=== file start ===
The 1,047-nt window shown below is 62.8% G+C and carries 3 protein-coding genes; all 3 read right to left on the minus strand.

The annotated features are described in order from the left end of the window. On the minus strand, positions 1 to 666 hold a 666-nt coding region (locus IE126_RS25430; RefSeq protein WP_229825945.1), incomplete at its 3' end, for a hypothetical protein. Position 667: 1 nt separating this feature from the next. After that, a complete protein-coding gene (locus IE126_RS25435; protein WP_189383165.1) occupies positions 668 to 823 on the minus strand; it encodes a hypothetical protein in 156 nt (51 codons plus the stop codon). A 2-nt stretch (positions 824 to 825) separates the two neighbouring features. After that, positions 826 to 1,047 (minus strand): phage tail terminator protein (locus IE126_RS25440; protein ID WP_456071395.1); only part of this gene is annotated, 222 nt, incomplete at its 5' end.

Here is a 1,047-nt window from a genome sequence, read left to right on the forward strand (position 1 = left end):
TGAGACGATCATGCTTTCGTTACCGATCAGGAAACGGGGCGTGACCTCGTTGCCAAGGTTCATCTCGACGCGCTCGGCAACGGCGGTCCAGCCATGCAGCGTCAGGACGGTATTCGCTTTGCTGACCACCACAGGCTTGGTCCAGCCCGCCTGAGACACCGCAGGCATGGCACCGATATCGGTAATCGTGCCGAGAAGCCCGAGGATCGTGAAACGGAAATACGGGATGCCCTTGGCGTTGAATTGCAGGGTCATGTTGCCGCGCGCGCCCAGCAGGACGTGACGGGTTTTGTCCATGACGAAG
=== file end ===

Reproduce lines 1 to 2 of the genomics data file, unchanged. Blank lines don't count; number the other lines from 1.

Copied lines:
The 1,047-nt window shown below is 62.8% G+C and carries 3 protein-coding genes; all 3 read right to left on the minus strand.

The annotated features are described in order from the left end of the window. On the minus strand, positions 1 to 666 hold a 666-nt coding region (locus IE126_RS25430; RefSeq protein WP_229825945.1), incomplete at its 3' end, for a hypothetical protein. Position 667: 1 nt separating this feature from the next. After that, a complete protein-coding gene (locus IE126_RS25435; protein WP_189383165.1) occupies positions 668 to 823 on the minus strand; it encodes a hypothetical protein in 156 nt (51 codons plus the stop codon). A 2-nt stretch (positions 824 to 825) separates the two neighbouring features. After that, positions 826 to 1,047 (minus strand): phage tail terminator protein (locus IE126_RS25440; protein ID WP_456071395.1); only part of this gene is annotated, 222 nt, incomplete at its 5' end.